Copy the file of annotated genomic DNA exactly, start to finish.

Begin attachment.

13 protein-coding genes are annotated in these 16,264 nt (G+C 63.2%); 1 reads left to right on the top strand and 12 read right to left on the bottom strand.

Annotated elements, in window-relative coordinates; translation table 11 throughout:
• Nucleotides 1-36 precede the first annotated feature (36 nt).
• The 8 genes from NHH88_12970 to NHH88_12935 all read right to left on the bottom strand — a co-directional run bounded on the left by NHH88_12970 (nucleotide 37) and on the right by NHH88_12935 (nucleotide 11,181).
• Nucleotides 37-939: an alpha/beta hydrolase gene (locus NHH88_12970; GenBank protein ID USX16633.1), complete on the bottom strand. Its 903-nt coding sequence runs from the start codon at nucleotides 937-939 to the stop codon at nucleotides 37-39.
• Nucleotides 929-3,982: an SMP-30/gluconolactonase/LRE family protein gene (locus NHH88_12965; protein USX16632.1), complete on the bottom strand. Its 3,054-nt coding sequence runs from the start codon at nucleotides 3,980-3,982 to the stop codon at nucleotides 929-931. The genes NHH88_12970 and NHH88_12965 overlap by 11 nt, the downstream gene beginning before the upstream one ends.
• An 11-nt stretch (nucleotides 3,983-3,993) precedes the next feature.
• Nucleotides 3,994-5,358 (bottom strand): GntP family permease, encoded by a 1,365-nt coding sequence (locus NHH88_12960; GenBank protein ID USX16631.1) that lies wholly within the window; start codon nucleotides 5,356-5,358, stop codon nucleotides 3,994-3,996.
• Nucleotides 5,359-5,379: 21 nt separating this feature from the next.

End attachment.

13 protein-coding genes are annotated in these 16,264 nt (G+C 63.2%); 1 reads left to right on the top strand and 12 read right to left on the bottom strand.

Annotated elements, in window-relative coordinates; translation table 11 throughout:
• Nucleotides 1-36 precede the first annotated feature (36 nt).
• The 8 genes from NHH88_12970 to NHH88_12935 all read right to left on the bottom strand — a co-directional run bounded on the left by NHH88_12970 (nucleotide 37) and on the right by NHH88_12935 (nucleotide 11,181).
• Nucleotides 37-939: an alpha/beta hydrolase gene (locus NHH88_12970; GenBank protein ID USX16633.1), complete on the bottom strand. Its 903-nt coding sequence runs from the start codon at nucleotides 937-939 to the stop codon at nucleotides 37-39.
• Nucleotides 929-3,982: an SMP-30/gluconolactonase/LRE family protein gene (locus NHH88_12965; protein USX16632.1), complete on the bottom strand. Its 3,054-nt coding sequence runs from the start codon at nucleotides 3,980-3,982 to the stop codon at nucleotides 929-931. The genes NHH88_12970 and NHH88_12965 overlap by 11 nt, the downstream gene beginning before the upstream one ends.
• An 11-nt stretch (nucleotides 3,983-3,993) precedes the next feature.
• Nucleotides 3,994-5,358 (bottom strand): GntP family permease, encoded by a 1,365-nt coding sequence (locus NHH88_12960; GenBank protein ID USX16631.1) that lies wholly within the window; start codon nucleotides 5,356-5,358, stop codon nucleotides 3,994-3,996.
• Nucleotides 5,359-5,379: 21 nt separating this feature from the next.